(Reuters) - AstraZeneca Plc said it has paused global trials, including large late-stage trials, of its experimental coronavirus vaccine due to an unexplained illness in a study participant.
The vaccine, developed with the University of Oxford, has been described by the World Health Organization as probably the world’s leading candidate and the most advanced in terms of development. The suspension dims prospects for an early rollout amid reports that the United States was aiming for a fast-track approval before the November presidential election.
The British drugmaker said it voluntarily paused trials to allow an independent committee to review safety data, and it was working to expedite the review to minimise any potential impact on the trial timeline.
“This is a routine action which has to happen whenever there is a potentially unexplained illness in one of the trials,” the company said in an emailed statement.
The nature of the illness was not disclosed, although the participant is expected to recover, according to Stat News, which first reported the suspension due to a “suspected serious adverse reaction”.
The U.S. Food and Drug Administration defines an adverse event as one in which evidence suggests a possible relationship to the drug being tested.
According to a New York Times report which cited a person familiar with the situation, a participant based in the United Kingdom was found to have transverse myelitis, an inflammatory syndrome that affects the spinal cord and is often sparked by viral infections.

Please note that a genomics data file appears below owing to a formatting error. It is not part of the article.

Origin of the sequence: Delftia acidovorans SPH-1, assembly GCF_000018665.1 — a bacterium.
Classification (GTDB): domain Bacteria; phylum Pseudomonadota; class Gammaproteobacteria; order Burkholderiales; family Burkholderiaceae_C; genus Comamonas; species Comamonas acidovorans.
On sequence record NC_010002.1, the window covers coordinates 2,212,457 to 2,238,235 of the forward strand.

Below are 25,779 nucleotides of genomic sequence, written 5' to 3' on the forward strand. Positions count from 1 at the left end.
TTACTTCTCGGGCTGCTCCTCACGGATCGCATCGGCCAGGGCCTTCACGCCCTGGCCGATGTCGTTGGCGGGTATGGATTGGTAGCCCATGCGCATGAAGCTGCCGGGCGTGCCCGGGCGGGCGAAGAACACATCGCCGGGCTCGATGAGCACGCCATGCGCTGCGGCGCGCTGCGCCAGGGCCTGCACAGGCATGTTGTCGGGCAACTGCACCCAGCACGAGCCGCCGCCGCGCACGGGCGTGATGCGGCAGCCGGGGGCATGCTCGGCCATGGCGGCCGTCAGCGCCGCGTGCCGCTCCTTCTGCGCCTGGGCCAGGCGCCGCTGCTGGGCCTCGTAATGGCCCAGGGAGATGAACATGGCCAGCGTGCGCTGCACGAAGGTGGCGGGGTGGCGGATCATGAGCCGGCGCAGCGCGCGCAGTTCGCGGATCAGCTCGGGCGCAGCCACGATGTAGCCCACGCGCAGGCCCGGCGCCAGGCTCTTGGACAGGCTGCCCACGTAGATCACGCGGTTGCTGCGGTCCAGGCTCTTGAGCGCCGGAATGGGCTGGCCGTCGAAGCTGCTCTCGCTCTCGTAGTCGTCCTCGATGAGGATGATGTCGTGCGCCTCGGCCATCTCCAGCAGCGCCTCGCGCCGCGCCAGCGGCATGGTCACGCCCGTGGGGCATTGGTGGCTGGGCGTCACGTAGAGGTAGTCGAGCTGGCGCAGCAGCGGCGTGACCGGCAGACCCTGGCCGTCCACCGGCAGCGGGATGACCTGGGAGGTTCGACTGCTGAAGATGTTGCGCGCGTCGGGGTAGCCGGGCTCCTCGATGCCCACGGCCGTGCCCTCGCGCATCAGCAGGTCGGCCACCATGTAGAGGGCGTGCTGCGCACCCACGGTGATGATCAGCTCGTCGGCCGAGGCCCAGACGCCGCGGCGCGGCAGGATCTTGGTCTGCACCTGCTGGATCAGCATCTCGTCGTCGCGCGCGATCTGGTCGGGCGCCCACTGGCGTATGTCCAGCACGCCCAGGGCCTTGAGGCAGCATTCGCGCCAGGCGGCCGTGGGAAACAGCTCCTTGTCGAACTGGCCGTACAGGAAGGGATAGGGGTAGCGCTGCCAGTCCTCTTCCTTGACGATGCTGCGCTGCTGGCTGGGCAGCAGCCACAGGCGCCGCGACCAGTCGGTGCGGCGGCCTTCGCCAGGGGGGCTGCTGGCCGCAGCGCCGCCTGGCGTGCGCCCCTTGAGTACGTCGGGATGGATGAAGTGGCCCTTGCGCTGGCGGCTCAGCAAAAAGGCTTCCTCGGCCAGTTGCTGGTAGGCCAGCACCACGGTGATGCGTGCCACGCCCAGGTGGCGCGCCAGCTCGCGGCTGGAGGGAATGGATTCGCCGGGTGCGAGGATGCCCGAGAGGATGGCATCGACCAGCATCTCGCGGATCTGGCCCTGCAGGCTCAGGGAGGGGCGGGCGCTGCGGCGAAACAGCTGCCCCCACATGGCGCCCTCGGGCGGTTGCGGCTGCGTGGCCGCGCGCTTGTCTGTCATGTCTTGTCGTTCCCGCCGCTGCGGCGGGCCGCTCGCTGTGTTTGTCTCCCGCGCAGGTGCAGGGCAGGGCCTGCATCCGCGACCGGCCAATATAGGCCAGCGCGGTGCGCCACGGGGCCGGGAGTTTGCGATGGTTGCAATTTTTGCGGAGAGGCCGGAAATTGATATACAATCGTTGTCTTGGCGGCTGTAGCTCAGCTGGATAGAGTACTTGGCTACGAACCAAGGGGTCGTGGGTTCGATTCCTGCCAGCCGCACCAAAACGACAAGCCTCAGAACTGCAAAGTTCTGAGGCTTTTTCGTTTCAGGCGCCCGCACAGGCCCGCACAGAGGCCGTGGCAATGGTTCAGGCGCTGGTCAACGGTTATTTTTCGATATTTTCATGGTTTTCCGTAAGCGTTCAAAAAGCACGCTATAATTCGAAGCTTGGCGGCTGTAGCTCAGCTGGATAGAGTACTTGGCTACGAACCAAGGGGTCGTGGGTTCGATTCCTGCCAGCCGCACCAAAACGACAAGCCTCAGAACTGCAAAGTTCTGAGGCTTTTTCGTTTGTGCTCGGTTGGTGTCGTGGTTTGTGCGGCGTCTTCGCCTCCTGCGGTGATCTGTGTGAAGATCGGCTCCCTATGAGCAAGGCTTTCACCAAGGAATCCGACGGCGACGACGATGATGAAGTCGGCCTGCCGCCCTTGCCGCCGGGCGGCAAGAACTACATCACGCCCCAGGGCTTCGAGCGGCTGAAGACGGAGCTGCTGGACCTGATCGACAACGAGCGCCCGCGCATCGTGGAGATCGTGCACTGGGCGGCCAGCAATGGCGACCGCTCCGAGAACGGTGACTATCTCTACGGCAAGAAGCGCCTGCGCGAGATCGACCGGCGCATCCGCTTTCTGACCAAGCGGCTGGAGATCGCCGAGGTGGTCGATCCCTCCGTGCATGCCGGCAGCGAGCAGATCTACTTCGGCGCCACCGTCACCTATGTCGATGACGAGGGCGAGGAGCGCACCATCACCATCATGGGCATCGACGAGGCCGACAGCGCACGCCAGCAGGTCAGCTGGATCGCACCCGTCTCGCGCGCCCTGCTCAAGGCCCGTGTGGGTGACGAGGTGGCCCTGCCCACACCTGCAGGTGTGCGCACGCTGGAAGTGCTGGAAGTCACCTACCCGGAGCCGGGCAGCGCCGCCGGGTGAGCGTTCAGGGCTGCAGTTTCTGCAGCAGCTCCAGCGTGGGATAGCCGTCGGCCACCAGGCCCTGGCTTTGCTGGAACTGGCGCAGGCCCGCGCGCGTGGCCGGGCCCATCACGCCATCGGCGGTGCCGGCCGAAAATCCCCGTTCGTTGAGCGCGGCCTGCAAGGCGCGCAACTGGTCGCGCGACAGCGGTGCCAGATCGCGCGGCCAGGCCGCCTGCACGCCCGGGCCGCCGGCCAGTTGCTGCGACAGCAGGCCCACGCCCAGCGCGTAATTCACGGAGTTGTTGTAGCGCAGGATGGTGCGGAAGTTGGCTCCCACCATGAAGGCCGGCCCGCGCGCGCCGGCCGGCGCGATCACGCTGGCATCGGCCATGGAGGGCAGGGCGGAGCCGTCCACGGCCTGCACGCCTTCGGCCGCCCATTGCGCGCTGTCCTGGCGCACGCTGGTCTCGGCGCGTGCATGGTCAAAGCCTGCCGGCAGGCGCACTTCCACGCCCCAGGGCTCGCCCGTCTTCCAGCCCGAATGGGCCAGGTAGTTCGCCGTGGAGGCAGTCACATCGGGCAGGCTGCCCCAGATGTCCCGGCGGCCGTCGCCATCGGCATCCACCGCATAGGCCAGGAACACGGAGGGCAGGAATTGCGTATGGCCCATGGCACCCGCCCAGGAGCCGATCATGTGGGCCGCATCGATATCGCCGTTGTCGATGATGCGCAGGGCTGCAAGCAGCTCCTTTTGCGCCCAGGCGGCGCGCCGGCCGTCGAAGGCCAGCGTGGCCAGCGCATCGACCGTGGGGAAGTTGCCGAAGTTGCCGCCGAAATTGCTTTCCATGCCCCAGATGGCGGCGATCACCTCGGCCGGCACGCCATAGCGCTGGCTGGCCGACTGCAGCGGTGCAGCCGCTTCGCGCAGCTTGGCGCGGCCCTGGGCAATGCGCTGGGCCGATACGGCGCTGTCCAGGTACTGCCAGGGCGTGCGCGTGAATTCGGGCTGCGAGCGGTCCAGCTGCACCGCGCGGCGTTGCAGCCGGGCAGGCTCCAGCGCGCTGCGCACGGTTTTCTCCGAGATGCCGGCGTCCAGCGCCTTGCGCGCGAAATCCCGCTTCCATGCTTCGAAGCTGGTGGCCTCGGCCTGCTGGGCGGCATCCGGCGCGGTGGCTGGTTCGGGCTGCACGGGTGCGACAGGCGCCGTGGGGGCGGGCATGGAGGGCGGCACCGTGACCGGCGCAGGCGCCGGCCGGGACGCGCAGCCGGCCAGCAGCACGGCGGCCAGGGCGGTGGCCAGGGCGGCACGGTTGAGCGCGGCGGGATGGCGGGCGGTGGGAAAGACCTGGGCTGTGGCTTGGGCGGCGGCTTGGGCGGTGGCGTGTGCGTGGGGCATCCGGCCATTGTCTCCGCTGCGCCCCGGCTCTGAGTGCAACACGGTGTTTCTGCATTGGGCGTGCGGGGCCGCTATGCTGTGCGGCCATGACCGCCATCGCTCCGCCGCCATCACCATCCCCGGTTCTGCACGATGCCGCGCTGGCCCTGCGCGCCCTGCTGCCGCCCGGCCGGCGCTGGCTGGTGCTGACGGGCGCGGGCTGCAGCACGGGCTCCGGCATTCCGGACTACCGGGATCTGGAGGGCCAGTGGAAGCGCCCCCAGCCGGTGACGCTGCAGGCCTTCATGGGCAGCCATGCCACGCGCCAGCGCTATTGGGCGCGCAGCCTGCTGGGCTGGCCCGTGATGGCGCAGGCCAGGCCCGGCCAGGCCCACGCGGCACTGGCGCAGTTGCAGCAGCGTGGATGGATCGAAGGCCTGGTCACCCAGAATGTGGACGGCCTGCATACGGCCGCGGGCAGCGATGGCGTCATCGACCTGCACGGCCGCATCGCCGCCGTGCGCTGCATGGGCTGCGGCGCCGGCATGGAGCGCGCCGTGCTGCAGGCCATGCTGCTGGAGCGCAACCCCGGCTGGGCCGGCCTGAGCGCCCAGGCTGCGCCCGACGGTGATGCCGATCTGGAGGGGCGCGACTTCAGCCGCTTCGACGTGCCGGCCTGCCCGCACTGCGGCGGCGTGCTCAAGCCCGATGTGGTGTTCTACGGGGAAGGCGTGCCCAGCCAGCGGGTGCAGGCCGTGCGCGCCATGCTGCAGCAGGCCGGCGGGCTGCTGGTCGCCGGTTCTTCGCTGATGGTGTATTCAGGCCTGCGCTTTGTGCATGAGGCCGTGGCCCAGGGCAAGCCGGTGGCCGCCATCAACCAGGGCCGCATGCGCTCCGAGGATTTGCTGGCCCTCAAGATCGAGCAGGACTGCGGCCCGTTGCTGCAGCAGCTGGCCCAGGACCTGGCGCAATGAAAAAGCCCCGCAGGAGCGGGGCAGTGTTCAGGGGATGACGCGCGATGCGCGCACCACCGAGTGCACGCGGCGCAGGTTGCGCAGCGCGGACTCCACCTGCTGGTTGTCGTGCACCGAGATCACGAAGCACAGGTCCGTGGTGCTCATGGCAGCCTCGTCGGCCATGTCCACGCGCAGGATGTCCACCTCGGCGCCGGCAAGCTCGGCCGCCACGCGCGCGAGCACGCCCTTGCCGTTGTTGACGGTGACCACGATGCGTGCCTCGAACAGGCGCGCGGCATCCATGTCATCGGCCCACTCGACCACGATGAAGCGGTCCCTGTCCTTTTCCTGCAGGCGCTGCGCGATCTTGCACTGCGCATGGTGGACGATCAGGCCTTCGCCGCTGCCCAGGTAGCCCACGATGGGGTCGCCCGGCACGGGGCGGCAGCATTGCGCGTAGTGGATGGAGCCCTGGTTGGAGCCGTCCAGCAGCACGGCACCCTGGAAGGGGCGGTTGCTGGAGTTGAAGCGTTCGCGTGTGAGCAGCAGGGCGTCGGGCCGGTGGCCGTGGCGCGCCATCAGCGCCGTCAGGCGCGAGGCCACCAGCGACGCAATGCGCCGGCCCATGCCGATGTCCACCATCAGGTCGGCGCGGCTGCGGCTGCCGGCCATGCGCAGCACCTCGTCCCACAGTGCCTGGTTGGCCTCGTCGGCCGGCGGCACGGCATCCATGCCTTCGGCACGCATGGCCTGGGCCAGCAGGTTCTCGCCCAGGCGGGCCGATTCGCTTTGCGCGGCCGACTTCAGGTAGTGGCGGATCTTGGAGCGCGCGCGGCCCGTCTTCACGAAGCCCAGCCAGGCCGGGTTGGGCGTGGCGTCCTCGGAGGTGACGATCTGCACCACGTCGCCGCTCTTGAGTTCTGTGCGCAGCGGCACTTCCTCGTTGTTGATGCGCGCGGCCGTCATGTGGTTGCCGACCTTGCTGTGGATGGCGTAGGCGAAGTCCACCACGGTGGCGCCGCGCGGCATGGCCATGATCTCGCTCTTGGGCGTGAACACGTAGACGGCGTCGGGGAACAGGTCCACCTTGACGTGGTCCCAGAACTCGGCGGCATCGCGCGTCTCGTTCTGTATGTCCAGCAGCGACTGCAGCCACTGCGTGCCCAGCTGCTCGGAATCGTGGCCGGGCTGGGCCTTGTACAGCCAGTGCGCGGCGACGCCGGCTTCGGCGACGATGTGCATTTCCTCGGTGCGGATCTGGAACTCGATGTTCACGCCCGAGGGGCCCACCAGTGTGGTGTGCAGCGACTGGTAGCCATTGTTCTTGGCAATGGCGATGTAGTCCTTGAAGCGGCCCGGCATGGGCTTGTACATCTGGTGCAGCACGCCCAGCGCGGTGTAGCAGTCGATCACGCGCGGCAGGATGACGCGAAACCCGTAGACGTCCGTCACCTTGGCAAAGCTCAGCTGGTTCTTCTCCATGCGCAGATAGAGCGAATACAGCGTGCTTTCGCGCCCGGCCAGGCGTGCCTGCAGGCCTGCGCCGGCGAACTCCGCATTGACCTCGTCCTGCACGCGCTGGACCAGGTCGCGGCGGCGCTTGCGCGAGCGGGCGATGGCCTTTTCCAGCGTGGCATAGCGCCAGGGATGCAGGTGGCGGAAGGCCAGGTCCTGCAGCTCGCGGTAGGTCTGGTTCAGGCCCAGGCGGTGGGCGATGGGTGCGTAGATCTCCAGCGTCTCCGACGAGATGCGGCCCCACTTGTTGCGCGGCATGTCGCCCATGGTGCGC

Whether the illness was directly linked to AstraZeneca’s vaccine remains unclear, the report said. AstraZeneca declined to comment on the report.
AstraZeneca’s shares fell more than 8% in after-hours U.S. trading, while shares in rival vaccine developer Moderna Inc rose more than 4%. Shares in AstraZeneca’s Indian unit, AstraZeneca Pharma India Ltd, tumbled more than 12%.
Called AZD1222, the vaccine is in late-stage clinical trials in the United States, Britain, Brazil and South Africa and additional trials are planned in Japan and Russia. The trials aim to enroll up to 50,000 participants globally.
South Korea said on Wednesday it would look into the suspension and review its plan to participate in the manufacturing of the vaccine.
“It’s not rare that clinical trials get suspended as various factors interact,” health ministry official Yoon Tae-ho told a briefing.
The decision to put the trial on hold has impacted clinical trials being conducted by other vaccine makers, which are looking for signs of similar reactions, Stat said.
The U.S. National Institutes of Health, which is providing funding for AstraZeneca’s trial, declined to comment.
Moderna said in an emailed statement it was “not aware of any impact” to its ongoing COVID-19 vaccine study at this time.
Nine leading U.S. and European vaccine developers pledged on Tuesday to uphold scientific safety and efficacy standards for their experimental vaccines despite the urgency to contain the coronavirus pandemic.
The companies, including AstraZeneca, Moderna and Pfizer, issued what they called a “historic pledge” after a rise in concern that safety standards might slip in the face of political pressure to rush out a vaccine.
The companies said they would “uphold the integrity of the scientific process as they work towards potential global regulatory filings and approvals of the first COVID-19 vaccines.”
The other signatories were Johnson & Johnson, Merck & Co, GlaxoSmithKline, Novavax Inc, Sanofi and BioNTech.
Reporting by Deena Beasley; Additional reporting by Peter Henderson in San Francisco, Rocky Swift in Tokyo, Sangmi Cha in Seoul and Miyoung Kim in Singapore; Editing by Bill Berkrot, Aurora Ellis and Edwina Gibbs
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